Systems thinking has important social science repercussions because it moves thinking away from the separation of humans and nature (a big bugbear of mine as my Web of Life will reveal); it implies integration rather than self-assertion and the triumph of ego; and networks underpin systems rather  than hierarchical structures.

Capra also explores the deep ecology which broadens ecological science into a philosophy of life. More on that in future blogs.

After reading this book while a care worker at a residential home for people with learning disabilities and challenging behaviours. I started studying part –time an OU Discovering Science course and read the second of two formative books: Edward O Wilson’s Diversity of Life. It became clear to me that I wanted to study ecology- essentially the science of the distribution and abundance of populations because it encapsulated for me the take home message from Capra – the idea of connectivity and complementarity between parts and the whole. Ecology connects with so many other scientific disciplines and I think can embrace non-scientific world views as well, although many ecologists would disagree I suspect.

While the Web of Life was pivotal in changing my life, like the paradigm shifts mentioned here it crystalised some experiences and thinking that were already present; but now I had a framework of knowledge to build my experiences into and to pose more questions to test that framework. For me, as I am sure for you too, a life without at least some kind of filter through which to pass your experiences is, to use one of my father’s favourite quotes from Macbeth “full of sound and fury, signifying nothing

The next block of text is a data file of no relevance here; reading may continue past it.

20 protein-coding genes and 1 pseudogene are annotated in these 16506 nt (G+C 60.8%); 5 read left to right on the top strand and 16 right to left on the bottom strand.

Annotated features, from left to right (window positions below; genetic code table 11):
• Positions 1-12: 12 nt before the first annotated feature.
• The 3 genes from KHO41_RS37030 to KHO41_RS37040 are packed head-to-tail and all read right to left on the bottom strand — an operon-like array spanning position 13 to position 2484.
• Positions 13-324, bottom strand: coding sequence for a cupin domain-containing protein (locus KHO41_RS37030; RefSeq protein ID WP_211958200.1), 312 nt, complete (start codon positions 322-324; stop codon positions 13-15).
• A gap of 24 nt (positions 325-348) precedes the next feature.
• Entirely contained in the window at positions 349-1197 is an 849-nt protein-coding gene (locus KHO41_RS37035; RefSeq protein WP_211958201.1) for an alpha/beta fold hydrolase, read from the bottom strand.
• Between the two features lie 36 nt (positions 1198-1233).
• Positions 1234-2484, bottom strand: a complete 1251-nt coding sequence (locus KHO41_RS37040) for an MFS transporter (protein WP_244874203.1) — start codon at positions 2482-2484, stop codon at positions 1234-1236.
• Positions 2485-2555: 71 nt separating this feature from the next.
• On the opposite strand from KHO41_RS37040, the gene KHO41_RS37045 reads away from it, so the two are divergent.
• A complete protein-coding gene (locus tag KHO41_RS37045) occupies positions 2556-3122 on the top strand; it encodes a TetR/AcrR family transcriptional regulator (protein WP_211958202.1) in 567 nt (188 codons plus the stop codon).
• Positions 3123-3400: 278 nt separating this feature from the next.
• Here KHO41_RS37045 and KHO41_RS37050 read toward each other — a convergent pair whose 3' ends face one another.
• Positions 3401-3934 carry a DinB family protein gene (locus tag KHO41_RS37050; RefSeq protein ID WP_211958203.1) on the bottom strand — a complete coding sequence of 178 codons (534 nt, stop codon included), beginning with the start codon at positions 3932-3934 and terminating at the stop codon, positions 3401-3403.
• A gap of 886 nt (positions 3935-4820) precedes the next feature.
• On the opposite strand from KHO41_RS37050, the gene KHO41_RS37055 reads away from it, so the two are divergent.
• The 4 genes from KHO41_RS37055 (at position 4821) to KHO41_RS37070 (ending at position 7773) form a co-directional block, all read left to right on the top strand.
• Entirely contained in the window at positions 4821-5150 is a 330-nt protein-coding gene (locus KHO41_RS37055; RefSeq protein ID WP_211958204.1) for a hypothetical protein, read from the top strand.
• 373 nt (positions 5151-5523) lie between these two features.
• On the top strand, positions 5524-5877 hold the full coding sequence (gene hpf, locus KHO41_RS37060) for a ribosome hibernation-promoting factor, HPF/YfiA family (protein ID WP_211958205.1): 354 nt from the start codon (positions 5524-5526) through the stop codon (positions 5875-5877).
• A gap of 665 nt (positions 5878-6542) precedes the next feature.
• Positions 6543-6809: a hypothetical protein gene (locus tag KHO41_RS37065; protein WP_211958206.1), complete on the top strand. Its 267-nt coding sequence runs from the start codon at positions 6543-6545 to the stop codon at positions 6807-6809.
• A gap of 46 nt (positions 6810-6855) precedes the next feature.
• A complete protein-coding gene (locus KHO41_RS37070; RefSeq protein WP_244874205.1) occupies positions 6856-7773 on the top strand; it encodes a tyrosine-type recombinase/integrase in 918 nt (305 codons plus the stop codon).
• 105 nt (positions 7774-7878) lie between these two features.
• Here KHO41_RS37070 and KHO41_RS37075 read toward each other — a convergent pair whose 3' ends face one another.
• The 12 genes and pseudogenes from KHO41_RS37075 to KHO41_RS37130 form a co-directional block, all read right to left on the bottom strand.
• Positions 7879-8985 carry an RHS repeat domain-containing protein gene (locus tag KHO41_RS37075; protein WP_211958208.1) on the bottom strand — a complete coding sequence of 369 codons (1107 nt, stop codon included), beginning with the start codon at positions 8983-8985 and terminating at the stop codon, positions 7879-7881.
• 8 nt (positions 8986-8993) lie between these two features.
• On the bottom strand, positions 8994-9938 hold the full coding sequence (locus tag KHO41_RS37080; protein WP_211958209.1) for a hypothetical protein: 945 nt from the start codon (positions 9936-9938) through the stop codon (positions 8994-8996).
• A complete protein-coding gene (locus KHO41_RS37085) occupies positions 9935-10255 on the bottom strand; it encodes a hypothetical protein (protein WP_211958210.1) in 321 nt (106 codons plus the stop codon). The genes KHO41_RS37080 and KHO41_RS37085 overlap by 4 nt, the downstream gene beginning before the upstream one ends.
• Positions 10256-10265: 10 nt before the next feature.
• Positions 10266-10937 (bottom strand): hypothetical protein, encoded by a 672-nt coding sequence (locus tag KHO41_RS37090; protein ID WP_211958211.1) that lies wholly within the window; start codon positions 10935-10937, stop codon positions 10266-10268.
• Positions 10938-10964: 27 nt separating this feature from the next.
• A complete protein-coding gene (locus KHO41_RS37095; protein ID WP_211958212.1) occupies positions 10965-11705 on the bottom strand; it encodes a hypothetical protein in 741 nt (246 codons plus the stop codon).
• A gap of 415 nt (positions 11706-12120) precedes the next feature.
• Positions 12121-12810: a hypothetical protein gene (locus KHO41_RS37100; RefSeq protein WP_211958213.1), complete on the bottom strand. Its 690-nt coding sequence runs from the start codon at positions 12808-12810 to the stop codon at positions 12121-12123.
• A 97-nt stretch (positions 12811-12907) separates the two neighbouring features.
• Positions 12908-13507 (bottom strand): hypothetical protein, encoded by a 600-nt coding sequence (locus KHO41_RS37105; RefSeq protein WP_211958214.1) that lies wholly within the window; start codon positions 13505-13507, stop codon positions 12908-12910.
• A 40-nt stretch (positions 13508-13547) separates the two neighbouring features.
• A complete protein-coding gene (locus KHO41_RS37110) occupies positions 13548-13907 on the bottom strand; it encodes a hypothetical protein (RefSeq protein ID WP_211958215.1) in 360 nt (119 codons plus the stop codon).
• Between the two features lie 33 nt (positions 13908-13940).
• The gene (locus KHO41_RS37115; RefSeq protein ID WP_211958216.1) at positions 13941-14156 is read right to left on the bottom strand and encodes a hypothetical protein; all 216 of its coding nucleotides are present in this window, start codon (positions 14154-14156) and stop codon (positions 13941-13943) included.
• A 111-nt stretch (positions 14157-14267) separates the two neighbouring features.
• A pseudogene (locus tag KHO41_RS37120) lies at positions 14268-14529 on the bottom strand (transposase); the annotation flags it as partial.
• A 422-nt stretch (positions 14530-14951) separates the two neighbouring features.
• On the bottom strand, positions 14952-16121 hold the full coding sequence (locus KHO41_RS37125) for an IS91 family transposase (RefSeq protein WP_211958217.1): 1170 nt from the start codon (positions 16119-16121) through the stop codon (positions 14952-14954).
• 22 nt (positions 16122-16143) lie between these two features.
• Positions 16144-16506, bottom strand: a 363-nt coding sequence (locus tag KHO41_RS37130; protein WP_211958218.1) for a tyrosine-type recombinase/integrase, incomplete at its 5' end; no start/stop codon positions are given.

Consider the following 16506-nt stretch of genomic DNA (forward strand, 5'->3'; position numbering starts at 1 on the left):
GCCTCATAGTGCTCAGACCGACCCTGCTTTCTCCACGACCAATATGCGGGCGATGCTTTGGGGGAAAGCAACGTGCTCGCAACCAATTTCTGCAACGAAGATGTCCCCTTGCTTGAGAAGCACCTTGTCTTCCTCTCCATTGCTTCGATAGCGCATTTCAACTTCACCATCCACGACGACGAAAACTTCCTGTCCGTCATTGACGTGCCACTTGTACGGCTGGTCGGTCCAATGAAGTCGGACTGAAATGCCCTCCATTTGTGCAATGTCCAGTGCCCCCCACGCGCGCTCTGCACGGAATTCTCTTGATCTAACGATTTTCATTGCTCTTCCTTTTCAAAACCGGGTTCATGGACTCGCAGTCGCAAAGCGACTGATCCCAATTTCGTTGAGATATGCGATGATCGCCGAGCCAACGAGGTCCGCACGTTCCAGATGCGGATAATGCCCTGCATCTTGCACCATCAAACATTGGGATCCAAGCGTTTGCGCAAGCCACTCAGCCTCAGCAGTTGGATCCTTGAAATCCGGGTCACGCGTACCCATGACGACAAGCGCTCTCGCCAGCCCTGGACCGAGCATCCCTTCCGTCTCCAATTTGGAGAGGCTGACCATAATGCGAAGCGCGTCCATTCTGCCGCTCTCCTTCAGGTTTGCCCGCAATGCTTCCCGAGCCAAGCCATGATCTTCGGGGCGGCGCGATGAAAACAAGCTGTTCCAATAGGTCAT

I started this blog back in 2013 to explore my interest in connectivity and how connections, being connected and conversely the state of isolation, is expressed throughout the living world. The hedgerow that joins to woods; a river flowing through the landscape; a story that brings together two communities. I think a lot- too much some might say, and blogging helps me to organise thoughts and also practice writing, which I have loved since I was a youngster but have done less of in my adult life. I became an ecologist in my 30s so came to a scientific way of thinking after years of intuitive living, and I feel keenly a loss of a creative side of my being. What better way to explore these ideas than connecting with others, and in the process reconnecting my left and right brain.

My blogging has been at best sporadic and at worst non-existent; however, with the encouragement of the good people at WordPess with their Blogging101 course I’m going to invest in my blog in 2016! I am already nearly a week behind due to a house move, but rather than quite we will just accept and move on!

To start off, bearing in mind this late start, I thought I would just list the things that got in the way of blogging regularily

  • Making time to blog
  • Writing style- I tend to write longer mini-essays!
  • Perfectionist streak- I don’t like posting things that aren’t high quality.

And here’s some of what I hope to bring you in the near future:

  • New ideas about ecological connectivity through peer reviewed journals
  • Insight into the application of science though my job as Living Landscape Manager at Surrey Wildlife Trust, and in particular how research is translated into practical delivery methods. One of my core interests is to what degree ecological connectivity is woven into the life stories of our society, and how we can use these to build a more resilient and connected community.
  • Local and national case studies about how communities are connecting with nature and natural resources in a more sustainable way.
  • Stories, Pictures and practically anything else I can think of relating to this idea of connectivity.

I hope you’ll join me and interact with your own experiences and ideas.

Let’s stay connected.



The Surrey Harvest Mouse Project through the lens of Paul Deach #Ranger Radio. Thanks so much Paul, you have done us proud.

Surrey Heath Residents Network